As for whether the Mercedes does this, it's a bit of a loaded question. The tech is great, if you pay the price for it. This GLA doesn't come standard with lane keeping, which we found curious, and if you want the big MBUX screens - which work the exact same way they do in far more expensive Benzes - you have to pay extra. The engine is a little loud and agitated, not quiet and contemplative. The bumps and potholes feed into the cabin a little more than we'd like and the stop/start system is also a little gruff, for a Mercedes. Optioned up, this GLA could easily crest $50,000. At that point, we think you'd be better off stepping up a size class to the GLC. That midsizer comes with a lot of the goodies, and that traditional heavy feeling that buyers expect out of a Benz.
If you're willing to spend money on niceties, the GLA is a damn fine car, and perhaps that makes it a true Mercedes, as very few models actually come with all the niceties without a good 15-20% of their base prices in extras. But we fear it doesn't match up to the expectation of other Mercedes products, while a BMW X1 is a BMW in the way it feels and drives.
Unless you're willing to spend extra for an AMG version like the GLA 35 - which we highly recommend looking at - you're saddled with just the choice of whether you want AWD or not, and what options you want to add to the GLA. Unless you need AWD to navigate snow or ice, we'd stick to the FWD GLA 250 and save $2,000. We'd use that money to add a metallic paint, but stick with the smaller 18-inch wheels for added comfort. Inside, heated front seats and the 64-color ambient lighting are neat additions, and you really must have the Premium Package for those big 10.25-inch screens. The Driver Assistance Package has a lot of nice-to-haves, but it also requires the Multimedia Package, so it gets pricey. Lastly, we'd add the $990 adaptive damping, totaling $44,545 including destination. We can't help but think, though, a top of the range Mazda CX-5 gets you almost all of that for nearly $7,000 less.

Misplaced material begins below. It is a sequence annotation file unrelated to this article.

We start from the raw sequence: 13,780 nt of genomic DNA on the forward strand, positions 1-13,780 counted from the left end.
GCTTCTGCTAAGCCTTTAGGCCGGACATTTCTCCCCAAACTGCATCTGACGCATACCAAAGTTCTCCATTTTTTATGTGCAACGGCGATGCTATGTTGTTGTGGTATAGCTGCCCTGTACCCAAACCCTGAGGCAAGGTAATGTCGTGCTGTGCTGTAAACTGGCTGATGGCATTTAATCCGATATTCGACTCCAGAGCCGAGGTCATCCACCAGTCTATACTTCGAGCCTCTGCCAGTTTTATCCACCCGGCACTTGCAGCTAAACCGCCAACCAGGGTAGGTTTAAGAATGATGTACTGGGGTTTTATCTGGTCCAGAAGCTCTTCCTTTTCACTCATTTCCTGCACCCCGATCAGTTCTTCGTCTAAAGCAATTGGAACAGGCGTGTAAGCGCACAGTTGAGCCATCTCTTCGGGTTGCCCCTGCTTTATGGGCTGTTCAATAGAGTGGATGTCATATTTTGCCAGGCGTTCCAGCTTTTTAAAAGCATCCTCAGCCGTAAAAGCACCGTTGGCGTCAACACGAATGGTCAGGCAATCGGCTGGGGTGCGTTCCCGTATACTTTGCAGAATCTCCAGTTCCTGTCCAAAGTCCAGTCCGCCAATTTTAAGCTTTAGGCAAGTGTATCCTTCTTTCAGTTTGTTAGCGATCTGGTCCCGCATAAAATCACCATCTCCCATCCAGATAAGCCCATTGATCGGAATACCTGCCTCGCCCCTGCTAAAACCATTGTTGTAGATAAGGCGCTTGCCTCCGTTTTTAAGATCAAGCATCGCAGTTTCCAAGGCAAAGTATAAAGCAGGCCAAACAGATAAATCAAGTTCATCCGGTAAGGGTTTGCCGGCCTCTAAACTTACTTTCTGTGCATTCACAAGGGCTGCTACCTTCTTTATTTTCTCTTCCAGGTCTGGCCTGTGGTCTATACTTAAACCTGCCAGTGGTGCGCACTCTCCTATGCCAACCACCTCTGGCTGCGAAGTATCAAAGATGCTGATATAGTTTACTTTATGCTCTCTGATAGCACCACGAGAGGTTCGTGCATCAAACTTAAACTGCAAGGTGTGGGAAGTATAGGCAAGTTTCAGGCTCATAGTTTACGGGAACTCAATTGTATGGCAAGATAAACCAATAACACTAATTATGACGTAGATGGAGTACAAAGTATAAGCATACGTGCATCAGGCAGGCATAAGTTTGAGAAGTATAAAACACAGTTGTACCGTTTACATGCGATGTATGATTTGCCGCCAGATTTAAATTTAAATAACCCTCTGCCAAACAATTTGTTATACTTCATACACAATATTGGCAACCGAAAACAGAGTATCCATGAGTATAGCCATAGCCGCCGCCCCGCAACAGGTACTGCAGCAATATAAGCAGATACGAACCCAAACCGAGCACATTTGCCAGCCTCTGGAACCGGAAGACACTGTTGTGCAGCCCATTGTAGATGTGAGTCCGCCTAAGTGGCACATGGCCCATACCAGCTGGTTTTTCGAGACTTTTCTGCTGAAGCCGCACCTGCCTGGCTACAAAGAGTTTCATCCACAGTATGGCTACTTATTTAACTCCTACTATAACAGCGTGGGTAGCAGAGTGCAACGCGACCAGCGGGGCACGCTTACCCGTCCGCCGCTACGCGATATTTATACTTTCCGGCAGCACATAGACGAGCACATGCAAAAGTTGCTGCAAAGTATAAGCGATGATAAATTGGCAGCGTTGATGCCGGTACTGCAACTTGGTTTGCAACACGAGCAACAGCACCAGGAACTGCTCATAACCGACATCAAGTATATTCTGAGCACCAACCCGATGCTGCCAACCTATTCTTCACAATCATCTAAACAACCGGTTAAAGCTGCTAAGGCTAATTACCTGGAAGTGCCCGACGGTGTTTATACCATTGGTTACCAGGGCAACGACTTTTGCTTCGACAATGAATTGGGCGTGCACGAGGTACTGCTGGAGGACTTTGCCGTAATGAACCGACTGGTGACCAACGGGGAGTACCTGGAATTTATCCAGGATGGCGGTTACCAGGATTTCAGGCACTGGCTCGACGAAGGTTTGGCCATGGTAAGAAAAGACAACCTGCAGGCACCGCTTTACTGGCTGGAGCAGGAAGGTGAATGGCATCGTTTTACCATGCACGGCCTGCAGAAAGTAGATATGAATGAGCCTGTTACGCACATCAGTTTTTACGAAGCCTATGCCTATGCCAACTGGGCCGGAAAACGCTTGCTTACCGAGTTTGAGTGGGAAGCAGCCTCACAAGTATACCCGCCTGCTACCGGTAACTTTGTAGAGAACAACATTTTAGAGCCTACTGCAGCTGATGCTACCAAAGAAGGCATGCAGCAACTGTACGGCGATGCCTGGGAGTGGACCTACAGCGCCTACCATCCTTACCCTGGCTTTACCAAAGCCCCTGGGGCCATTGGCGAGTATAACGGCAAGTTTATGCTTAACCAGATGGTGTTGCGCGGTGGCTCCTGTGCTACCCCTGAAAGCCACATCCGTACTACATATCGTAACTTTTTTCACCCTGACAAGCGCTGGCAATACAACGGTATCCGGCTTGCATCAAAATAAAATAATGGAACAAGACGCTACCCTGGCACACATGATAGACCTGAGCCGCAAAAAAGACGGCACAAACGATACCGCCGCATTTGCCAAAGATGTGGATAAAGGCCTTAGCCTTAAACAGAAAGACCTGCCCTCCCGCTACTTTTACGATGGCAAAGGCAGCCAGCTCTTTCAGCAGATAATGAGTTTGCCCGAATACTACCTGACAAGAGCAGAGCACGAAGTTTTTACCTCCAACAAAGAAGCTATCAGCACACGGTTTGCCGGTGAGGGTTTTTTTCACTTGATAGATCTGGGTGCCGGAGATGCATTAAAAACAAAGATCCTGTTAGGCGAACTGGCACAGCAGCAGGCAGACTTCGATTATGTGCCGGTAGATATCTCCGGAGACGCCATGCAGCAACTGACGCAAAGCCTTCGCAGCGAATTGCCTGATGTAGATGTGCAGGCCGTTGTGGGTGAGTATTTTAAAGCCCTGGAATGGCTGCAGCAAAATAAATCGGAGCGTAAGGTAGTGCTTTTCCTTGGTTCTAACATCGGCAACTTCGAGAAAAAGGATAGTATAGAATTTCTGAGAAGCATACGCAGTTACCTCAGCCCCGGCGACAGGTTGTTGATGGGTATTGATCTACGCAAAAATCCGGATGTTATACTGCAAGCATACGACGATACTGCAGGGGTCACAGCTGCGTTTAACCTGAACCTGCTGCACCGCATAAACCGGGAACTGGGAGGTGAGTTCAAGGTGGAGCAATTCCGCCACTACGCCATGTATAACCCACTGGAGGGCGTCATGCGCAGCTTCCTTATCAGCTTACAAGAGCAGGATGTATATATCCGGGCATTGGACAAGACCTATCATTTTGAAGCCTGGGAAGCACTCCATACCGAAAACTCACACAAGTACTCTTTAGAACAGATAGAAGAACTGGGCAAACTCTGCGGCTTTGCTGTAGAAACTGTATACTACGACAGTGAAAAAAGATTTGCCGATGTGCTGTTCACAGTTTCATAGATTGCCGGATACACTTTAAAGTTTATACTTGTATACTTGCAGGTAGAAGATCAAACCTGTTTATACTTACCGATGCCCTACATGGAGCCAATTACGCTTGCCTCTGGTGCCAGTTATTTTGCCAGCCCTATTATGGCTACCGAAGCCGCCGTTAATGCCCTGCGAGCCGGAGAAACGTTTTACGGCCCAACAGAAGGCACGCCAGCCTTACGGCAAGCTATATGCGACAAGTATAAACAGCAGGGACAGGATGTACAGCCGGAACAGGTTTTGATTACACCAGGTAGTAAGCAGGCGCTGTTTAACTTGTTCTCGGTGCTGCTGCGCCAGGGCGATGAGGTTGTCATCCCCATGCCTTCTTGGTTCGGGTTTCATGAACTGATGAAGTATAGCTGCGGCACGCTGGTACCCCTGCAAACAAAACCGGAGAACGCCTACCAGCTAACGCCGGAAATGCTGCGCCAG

The current BMW X1, much like the GLA, is a lot better than the model it replaced. The X1 has a spacious cabin, sharp handling for a small SUV, and a turbocharged four-pot that offers marginally quicker acceleration than the GLA. However, the GLA is more efficient and has a much more stylish interior, whereas the X1 comes across as a bit dated from behind the wheel. Still, the BMW is more practical and boasts a much larger cargo area. Although the BMW has a larger standard touchscreen, its analog gauges don't look as good as the digital cluster in the Mercedes. The X1 also starts off at a cheaper price and comes with complimentary scheduled maintenance for the first three years or 36,000 miles. While the BMW may be a more sensible purchase on paper, we prefer the more sophisticated feel of the GLA. Others will prefer the BMW's familiarity, though, and that's fine, both are exceptional SUVs.
At almost $7,000 more, the GLC-Class is in a different league to the GLA. It rides better, has more cargo space, and is faster thanks to a 255-hp base engine out-muscling the GLA 250's 221 hp. Surprisingly, it's the smaller GLA that has more rear legroom, but the GLC's wider body makes it more suitable for carrying three occupants in the back. The extra cost of the GLC gets you standard features like heated front seats, a garage door opener, keyless go, parking sensors, and a larger 10.25-inch touchscreen, none of which are standard in the GLA. Although the GLA doesn't feel like some cheap relation of the GLC, we'd still make the stretch to the latter if we could. It's simply a better, more luxurious vehicle.
The most popular competitors of 2021 Mercedes-Benz GLA-Class SUV: